But there was an interruption. In June of 1950, North Korea attacked the south, and was narrowly kept from overrunning the entire peninsula. After the surprise landings at Inchon, Allied forces sped north, pushing the North Koreans back toward the Chinese border. General Douglas MacArthur, in one of the worst errors every perpetrated by a military commander, split his command advancing into the mountains of North Korea, where there was no mutual support. Ignoring repeated warnings of Chinese intervention, he ordered X Corps to seize reservoirs in the mountains near the Chinese border. Made up of the Marine 1st Division and Army units, X Corps was surrounded and attacked. Although a ‘victory’ of sorts, the Chinese lost over 40% of their troops to the desperate marines and soldiers. Retreating while holding back hundreds of thousands of Chinese in an incredible display of valor, most of the American forces made it to the the port of Hungnam in North Korea, where they were desperately awaited evacuation.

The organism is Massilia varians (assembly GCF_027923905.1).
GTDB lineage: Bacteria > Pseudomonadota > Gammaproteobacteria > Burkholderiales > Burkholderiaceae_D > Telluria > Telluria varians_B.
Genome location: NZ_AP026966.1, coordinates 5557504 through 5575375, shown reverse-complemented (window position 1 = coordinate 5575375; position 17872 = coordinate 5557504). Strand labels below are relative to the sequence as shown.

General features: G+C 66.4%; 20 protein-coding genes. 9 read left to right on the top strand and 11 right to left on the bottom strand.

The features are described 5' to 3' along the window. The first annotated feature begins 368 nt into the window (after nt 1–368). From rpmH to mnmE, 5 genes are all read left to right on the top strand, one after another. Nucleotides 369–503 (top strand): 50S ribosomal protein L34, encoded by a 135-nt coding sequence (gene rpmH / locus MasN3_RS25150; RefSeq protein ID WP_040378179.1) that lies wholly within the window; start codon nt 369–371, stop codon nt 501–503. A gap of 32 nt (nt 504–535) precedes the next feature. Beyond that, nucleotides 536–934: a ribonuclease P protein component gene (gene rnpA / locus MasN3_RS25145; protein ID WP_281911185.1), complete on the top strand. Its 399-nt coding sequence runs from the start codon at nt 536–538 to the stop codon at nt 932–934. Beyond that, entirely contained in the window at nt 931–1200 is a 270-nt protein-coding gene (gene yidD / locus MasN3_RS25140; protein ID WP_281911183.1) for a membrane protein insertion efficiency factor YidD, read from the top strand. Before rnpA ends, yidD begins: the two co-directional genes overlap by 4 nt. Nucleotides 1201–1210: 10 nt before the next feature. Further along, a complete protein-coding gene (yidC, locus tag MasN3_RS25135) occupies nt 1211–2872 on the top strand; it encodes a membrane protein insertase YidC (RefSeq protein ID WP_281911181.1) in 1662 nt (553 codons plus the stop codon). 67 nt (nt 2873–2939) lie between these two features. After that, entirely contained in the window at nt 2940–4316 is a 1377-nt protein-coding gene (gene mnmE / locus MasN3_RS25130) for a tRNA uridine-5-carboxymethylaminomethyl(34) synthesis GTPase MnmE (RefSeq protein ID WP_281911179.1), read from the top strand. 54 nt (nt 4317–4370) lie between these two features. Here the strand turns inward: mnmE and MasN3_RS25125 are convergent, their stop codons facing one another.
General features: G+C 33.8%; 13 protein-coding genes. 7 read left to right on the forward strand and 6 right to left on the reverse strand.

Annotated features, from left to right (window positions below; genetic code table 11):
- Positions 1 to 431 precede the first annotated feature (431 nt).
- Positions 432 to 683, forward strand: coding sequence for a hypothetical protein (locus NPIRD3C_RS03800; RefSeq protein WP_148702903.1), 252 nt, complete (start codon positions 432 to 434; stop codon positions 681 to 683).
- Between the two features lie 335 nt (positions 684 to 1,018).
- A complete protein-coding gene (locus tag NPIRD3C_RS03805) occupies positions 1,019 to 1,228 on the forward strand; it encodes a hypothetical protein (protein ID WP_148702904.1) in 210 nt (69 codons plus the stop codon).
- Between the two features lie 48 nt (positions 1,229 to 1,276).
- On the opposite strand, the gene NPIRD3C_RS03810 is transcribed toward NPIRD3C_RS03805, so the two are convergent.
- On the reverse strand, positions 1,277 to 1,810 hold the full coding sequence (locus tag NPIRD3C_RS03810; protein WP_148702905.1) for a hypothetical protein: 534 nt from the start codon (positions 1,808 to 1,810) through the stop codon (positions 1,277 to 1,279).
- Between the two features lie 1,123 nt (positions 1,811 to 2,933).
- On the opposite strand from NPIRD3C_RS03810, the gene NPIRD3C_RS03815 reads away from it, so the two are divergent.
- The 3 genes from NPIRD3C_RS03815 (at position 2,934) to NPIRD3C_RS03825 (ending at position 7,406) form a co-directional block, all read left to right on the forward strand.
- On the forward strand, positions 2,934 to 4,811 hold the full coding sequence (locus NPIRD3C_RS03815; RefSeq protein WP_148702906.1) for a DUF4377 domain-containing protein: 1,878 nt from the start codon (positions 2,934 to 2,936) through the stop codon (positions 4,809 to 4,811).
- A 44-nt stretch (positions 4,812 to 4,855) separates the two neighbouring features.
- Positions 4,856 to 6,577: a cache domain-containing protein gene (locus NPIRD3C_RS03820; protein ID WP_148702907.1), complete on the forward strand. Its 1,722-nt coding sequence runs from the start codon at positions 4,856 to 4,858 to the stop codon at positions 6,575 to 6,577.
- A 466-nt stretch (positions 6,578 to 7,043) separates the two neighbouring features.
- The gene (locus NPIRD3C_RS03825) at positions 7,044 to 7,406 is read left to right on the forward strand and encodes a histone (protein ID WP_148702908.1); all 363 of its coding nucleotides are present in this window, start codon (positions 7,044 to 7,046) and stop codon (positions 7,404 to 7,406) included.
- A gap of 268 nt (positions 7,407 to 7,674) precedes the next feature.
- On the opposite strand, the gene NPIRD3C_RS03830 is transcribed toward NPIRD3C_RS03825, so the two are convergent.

Re-activated into the active Navy almost immediately after the invasion of South Korea, Mooney was shipped to Japan. Despite having destroyers in the United States kept in readiness, the Navy desperately needed ships in Asia. Several patrol frigates, much smaller than destroyers, were moored in Japan. They had been ‘loaned’ to the Soviet Union in 1945 in anticipation of its entrance into the Pacific War. Grudgingly returned from their loan to the Soviet Union in 1949, these ships were fraught with problems and skilled sonarmen were needed to help get them up and running. Mooney was assigned to USS Hoquiam (PF5). Hoquiam, after four years with Soviet navy, was, to say the least, in bad shape. Mooney and a crew worked furiously to get the 1200 ton ship operational. It was soon part of a 139 ship flotilla that sailed to Hungnam in North Korea in early December, 1950. Historian Roy Appleman has called this “the greatest evacuation movement by sea in US military history.” 105,000 marines and soldiers, 98,000 Korean civilians, 17,500 vehicles, and 350,000 tons of equipment were taken off the Korean coast, just ahead of the advancing Chinese army. LSTs took as many of the terrified Koreans as they could. One incident Mooney witnessed was both poignant and humorous. A Korean farmer was hell-bent to get his donkey and cart onto the LST. The LST’s loadmaster had no intention of letting an animal into precious human cargo space. Thousands of desperate Koreans were being loaded. Frustrated at the impasse, the loadmaster pulled out his .45 and shot the donkey beween the eyes, then dumped the dead animal and cart into the harbor. The Korean farmer was then allowed on to make his escape.